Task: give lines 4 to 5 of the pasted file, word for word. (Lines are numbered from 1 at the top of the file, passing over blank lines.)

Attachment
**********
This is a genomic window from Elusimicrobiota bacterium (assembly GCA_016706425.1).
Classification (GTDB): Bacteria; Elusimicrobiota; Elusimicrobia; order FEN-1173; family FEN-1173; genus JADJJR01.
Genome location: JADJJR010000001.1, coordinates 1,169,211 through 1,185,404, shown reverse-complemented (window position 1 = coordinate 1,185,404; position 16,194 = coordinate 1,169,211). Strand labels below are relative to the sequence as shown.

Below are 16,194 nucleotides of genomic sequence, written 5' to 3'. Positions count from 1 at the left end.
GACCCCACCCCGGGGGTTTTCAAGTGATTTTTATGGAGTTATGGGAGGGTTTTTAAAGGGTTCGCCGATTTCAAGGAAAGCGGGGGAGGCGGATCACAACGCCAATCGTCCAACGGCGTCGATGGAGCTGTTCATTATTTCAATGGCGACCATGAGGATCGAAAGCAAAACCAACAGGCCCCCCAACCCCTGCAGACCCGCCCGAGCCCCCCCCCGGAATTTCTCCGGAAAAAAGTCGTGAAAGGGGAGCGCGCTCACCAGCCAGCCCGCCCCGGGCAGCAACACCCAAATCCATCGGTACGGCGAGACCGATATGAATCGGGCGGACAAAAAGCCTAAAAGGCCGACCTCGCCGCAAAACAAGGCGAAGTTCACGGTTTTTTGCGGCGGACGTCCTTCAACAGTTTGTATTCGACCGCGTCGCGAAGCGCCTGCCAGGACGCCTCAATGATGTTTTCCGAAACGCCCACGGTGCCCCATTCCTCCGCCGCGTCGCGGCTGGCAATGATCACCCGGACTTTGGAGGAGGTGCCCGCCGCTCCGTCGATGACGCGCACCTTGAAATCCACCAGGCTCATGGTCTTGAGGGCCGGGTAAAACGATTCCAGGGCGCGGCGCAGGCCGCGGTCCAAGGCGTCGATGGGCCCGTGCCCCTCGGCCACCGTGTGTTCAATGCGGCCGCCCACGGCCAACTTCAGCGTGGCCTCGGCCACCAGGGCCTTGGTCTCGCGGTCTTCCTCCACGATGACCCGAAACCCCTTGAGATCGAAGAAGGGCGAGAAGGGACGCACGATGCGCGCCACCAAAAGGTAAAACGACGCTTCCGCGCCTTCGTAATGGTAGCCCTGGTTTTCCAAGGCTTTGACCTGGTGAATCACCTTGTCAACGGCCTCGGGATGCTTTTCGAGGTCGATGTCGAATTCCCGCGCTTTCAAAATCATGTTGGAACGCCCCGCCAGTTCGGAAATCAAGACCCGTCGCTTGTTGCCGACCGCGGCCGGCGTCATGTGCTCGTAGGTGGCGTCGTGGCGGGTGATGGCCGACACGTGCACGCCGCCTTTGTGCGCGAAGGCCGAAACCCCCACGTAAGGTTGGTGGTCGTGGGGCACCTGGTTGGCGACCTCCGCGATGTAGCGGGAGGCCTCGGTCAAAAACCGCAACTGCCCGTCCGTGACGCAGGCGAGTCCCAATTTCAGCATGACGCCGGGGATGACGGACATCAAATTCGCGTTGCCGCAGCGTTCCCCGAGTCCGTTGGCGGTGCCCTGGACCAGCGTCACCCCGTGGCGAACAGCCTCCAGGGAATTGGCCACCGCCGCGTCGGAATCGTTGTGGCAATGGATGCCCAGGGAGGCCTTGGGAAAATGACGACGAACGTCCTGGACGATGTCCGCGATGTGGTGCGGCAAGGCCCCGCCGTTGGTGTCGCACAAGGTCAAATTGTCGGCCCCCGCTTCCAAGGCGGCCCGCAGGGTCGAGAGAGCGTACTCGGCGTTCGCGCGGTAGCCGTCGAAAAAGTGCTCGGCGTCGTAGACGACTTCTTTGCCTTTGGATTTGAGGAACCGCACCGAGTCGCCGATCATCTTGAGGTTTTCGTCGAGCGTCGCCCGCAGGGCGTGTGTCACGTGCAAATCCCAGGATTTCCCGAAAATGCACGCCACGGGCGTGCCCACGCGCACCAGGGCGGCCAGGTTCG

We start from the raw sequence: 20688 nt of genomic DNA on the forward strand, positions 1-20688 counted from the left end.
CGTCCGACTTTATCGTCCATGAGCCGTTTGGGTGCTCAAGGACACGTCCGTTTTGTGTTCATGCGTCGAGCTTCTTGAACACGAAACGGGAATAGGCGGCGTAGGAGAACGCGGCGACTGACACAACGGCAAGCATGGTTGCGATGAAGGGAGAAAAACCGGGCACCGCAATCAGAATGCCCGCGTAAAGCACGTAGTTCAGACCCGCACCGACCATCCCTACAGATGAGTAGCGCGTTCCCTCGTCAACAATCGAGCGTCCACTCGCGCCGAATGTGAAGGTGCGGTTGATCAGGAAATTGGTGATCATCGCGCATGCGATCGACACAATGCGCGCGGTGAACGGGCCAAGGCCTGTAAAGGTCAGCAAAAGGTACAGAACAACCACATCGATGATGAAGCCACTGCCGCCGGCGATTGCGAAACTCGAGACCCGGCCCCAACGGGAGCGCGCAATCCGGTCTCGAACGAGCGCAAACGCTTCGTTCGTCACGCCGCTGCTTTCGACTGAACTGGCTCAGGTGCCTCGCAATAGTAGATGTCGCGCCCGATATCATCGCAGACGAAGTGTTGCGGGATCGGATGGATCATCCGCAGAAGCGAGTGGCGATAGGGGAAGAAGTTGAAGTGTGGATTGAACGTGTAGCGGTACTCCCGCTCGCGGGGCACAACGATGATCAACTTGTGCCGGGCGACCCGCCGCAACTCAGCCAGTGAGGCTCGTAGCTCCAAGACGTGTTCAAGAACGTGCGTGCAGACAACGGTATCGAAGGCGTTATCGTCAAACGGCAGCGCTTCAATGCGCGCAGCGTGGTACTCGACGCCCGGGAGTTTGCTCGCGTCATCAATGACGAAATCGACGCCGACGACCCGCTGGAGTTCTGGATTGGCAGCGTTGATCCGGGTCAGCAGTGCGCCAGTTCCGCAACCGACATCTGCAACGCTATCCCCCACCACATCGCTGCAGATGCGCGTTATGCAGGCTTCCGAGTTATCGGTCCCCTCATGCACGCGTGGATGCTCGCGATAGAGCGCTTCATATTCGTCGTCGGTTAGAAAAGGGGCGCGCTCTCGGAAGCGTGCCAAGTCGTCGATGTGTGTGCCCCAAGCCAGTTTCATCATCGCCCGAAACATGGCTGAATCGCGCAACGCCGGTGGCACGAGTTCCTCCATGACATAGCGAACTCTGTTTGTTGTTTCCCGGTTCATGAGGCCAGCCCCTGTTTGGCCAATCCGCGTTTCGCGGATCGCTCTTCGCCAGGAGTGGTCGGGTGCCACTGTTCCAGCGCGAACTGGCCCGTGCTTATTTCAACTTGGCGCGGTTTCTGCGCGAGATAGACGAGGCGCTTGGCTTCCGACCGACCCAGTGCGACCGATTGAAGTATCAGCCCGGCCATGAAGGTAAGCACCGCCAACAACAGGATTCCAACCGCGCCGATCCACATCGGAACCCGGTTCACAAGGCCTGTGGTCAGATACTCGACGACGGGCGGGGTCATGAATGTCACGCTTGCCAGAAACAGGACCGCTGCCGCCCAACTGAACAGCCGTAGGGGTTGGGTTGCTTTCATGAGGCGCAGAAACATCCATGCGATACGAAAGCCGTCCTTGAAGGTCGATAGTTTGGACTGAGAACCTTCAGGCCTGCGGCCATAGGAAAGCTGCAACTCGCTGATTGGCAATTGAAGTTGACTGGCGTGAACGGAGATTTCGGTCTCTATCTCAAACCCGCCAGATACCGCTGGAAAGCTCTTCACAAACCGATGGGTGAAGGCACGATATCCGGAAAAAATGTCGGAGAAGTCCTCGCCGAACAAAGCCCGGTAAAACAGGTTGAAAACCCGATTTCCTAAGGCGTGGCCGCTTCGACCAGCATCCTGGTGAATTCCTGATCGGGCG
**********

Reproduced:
Below are 16,194 nucleotides of genomic sequence, written 5' to 3'. Positions count from 1 at the left end.
GACCCCACCCCGGGGGTTTTCAAGTGATTTTTATGGAGTTATGGGAGGGTTTTTAAAGGGTTCGCCGATTTCAAGGAAAGCGGGGGAGGCGGATCACAACGCCAATCGTCCAACGGCGTCGATGGAGCTGTTCATTATTTCAATGGCGACCATGAGGATCGAAAGCAAAACCAACAGGCCCCCCAACCCCTGCAGACCCGCCCGAGCCCCCCCCCGGAATTTCTCCGGAAAAAAGTCGTGAAAGGGGAGCGCGCTCACCAGCCAGCCCGCCCCGGGCAGCAACACCCAAATCCATCGGTACGGCGAGACCGATATGAATCGGGCGGACAAAAAGCCTAAAAGGCCGACCTCGCCGCAAAACAAGGCGAAGTTCACGGTTTTTTGCGGCGGACGTCCTTCAACAGTTTGTATTCGACCGCGTCGCGAAGCGCCTGCCAGGACGCCTCAATGATGTTTTCCGAAACGCCCACGGTGCCCCATTCCTCCGCCGCGTCGCGGCTGGCAATGATCACCCGGACTTTGGAGGAGGTGCCCGCCGCTCCGTCGATGACGCGCACCTTGAAATCCACCAGGCTCATGGTCTTGAGGGCCGGGTAAAACGATTCCAGGGCGCGGCGCAGGCCGCGGTCCAAGGCGTCGATGGGCCCGTGCCCCTCGGCCACCGTGTGTTCAATGCGGCCGCCCACGGCCAACTTCAGCGTGGCCTCGGCCACCAGGGCCTTGGTCTCGCGGTCTTCCTCCACGATGACCCGAAACCCCTTGAGATCGAAGAAGGGCGAGAAGGGACGCACGATGCGCGCCACCAAAAGGTAAAACGACGCTTCCGCGCCTTCGTAATGGTAGCCCTGGTTTTCCAAGGCTTTGACCTGGTGAATCACCTTGTCAACGGCCTCGGGATGCTTTTCGAGGTCGATGTCGAATTCCCGCGCTTTCAAAATCATGTTGGAACGCCCCGCCAGTTCGGAAATCAAGACCCGTCGCTTGTTGCCGACCGCGGCCGGCGTCATGTGCTCGTAGGTGGCGTCGTGGCGGGTGATGGCCGACACGTGCACGCCGCCTTTGTGCGCGAAGGCCGAAACCCCCACGTAAGGTTGGTGGTCGTGGGGCACCTGGTTGGCGACCTCCGCGATGTAGCGGGAGGCCTCGGTCAAAAACCGCAACTGCCCGTCCGTGACGCAGGCGAGTCCCAATTTCAGCATGACGCCGGGGATGACGGACATCAAATTCGCGTTGCCGCAGCGTTCCCCGAGTCCGTTGGCGGTGCCCTGGACCAGCGTCACCCCGTGGCGAACAGCCTCCAGGGAATTGGCCACCGCCGCGTCGGAATCGTTGTGGCAATGGATGCCCAGGGAGGCCTTGGGAAAATGACGACGAACGTCCTGGACGATGTCCGCGATGTGGTGCGGCAAGGCCCCGCCGTTGGTGTCGCACAAGGTCAAATTGTCGGCCCCCGCTTCCAAGGCGGCCCGCAGGGTCGAGAGAGCGTACTCGGCGTTCGCGCGGTAGCCGTCGAAAAAGTGCTCGGCGTCGTAGACGACTTCTTTGCCTTTGGATTTGAGGAACCGCACCGAGTCGCCGATCATCTTGAGGTTTTCGTCGAGCGTCGCCCGCAGGGCGTGTGTCACGTGCAAATCCCAGGATTTCCCGAAAATGCACGCCACGGGCGTGCCCACGCGCACCAGGGCGGCCAGGTTCG